Four years ago I began the process of repositioning our agency. I spent nine months and around $12,000 doing research. The result of that was that I decided to reposition to focus on the association industry.
I created a new brand, Resurgent, and built up the marketing for it. After two years of work, we hadn’t landed a single client.
I did a retrospective on all the marketing tactics and channels I had tried. Over two years, I had executed a lot:
- Paid social campaigns
- 2 different speeches delivered multiple times across the US and Canada
- 2 e-books
- A virtual and physical lead magnet
- An email list
- A web app
- Mulitple times exhibiting
- Video interviews
- Strategic partner development.
The most I had achieved was a single proposal that wasn’t accepted.
At a barbecue, I walked through all the things I had tried to one of my entrepreneur friends. After listening to my list, he asked, “How long are you going to keep trying to make this work?”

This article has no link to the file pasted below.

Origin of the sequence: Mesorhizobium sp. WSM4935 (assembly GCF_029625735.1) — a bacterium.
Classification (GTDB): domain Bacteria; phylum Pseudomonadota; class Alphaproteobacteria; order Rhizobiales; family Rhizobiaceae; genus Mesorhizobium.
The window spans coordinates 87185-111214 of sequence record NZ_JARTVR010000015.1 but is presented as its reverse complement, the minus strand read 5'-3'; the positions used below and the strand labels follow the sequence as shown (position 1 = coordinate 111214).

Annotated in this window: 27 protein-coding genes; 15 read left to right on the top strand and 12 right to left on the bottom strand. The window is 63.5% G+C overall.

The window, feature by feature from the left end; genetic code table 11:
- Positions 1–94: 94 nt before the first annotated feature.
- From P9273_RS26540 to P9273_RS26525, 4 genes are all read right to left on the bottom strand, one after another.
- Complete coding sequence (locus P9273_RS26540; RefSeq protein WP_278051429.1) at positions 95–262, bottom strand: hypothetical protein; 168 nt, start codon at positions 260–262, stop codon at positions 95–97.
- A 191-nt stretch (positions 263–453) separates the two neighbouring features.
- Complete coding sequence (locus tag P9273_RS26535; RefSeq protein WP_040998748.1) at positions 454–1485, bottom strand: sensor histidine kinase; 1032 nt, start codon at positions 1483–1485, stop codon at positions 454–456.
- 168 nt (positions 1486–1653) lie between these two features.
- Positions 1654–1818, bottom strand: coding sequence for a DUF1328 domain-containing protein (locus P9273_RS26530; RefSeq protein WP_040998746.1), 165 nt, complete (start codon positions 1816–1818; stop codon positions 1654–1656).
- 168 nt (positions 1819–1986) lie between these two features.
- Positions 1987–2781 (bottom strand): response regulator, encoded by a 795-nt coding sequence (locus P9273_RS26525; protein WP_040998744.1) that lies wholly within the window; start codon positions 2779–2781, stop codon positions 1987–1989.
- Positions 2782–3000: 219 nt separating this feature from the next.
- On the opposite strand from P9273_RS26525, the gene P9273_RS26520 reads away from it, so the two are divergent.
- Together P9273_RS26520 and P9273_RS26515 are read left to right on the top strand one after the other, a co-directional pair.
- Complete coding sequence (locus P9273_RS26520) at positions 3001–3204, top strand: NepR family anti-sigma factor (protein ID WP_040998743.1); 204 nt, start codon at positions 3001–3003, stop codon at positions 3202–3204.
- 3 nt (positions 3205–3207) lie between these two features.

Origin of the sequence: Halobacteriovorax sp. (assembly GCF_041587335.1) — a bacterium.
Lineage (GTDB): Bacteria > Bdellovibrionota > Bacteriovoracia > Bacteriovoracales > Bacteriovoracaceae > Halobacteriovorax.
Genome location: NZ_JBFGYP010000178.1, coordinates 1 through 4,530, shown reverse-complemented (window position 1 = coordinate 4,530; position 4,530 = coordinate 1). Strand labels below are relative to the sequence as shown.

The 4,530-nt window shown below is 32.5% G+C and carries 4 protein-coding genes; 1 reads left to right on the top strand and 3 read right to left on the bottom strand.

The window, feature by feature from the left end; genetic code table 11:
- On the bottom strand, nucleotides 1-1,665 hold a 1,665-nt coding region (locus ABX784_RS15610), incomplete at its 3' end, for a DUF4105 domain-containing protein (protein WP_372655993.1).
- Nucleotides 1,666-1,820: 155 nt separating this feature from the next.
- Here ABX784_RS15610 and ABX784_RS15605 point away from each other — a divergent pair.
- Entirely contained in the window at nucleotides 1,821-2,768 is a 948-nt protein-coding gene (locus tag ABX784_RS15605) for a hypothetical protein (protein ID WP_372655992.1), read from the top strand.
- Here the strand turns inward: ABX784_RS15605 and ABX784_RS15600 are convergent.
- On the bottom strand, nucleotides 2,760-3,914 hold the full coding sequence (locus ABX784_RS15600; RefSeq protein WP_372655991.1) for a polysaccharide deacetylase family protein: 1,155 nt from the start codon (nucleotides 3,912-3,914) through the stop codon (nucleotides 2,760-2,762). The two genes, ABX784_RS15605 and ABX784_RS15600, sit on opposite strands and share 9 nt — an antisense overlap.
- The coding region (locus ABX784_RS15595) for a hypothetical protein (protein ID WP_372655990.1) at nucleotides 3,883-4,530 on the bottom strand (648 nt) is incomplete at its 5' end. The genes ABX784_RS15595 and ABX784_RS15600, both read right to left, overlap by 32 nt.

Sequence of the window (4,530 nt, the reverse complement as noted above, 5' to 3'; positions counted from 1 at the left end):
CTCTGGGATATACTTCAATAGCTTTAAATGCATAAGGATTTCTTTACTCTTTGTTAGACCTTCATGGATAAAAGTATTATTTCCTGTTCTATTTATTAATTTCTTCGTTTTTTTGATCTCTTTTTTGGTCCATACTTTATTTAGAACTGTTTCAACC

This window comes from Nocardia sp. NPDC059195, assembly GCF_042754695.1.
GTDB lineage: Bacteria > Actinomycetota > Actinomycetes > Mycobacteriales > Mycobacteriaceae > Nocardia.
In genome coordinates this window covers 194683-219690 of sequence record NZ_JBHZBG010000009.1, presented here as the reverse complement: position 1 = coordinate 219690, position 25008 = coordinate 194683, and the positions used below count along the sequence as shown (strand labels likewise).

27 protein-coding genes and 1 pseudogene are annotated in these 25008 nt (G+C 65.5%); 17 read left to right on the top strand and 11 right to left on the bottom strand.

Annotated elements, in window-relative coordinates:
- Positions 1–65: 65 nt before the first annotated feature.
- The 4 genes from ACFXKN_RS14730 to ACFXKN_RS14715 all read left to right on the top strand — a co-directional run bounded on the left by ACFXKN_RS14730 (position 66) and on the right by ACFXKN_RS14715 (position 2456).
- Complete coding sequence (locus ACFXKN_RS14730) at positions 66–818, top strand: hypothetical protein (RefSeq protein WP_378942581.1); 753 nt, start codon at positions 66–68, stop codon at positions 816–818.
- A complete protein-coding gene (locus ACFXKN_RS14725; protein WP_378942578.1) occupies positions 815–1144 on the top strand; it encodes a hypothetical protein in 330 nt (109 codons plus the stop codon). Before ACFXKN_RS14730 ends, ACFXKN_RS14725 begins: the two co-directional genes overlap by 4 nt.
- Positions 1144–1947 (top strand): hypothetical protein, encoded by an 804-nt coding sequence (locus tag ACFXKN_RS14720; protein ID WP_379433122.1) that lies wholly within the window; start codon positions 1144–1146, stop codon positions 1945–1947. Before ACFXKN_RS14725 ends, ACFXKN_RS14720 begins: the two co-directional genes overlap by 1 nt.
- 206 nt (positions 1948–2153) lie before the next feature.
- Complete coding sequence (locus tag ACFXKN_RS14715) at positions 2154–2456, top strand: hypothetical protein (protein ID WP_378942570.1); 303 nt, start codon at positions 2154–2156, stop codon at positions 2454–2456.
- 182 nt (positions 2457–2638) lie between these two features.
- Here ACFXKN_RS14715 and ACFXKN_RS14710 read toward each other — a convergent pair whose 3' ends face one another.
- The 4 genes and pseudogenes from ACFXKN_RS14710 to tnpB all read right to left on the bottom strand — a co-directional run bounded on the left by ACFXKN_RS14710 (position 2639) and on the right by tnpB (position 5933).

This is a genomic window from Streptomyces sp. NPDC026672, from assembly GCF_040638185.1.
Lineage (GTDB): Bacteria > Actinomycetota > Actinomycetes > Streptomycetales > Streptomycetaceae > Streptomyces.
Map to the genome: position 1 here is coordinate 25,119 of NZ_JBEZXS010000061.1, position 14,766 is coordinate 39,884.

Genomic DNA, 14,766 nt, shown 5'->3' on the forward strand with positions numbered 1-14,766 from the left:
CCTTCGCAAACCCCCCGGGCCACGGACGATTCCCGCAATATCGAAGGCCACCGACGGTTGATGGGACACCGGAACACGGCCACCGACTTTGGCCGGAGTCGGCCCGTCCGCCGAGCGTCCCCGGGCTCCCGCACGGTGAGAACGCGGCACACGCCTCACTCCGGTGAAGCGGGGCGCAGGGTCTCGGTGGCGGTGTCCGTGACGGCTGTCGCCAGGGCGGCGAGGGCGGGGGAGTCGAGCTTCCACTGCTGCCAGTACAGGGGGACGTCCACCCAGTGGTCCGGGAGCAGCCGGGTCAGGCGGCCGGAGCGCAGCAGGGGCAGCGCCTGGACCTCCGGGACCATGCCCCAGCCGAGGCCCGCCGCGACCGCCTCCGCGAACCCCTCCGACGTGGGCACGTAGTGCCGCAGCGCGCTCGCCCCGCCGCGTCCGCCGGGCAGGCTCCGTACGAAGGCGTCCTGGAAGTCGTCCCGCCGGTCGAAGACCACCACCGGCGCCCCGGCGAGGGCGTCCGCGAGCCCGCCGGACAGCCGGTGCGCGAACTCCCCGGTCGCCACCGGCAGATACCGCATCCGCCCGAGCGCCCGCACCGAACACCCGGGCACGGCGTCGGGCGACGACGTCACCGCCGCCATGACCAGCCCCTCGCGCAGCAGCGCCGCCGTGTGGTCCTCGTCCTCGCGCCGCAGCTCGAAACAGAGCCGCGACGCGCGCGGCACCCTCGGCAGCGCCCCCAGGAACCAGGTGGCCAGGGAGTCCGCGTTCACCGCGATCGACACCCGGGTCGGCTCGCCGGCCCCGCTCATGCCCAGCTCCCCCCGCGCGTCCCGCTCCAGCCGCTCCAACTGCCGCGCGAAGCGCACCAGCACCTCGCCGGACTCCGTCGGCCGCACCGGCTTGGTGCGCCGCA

From his perspective, I had made a good faith effort and I was entering the zone of sunk cost fallacy where I was working on it because I had already invested so much.
After that, I decided to set that effort to the side and work on something else.
Looking back, I often wonder if that was the right decision?
I was making progress, just nothing that had crossed the threshold to client work. Additionally, right when we were started delivering proposals, Covid hit. There is an argument to be made that I had developed a foundation that would have delivered client work in another year or two.
No one knows. My friend is a smart, skilled, entrepreneur- but he’s not a fortune teller.
One of the challenges of trying to grow a business is that you don’t know. There are tactics to deal with uncertainty, but beyond functional techniques you need the emotional strength to live in the fog of not knowing whether you’re making “the right choices.”
You have to be able to act as the Tao Te Ching advises, “…. Do your work, then step back. The only path to serenity.“
Featured image of Lao Tsu used as part of the public domain.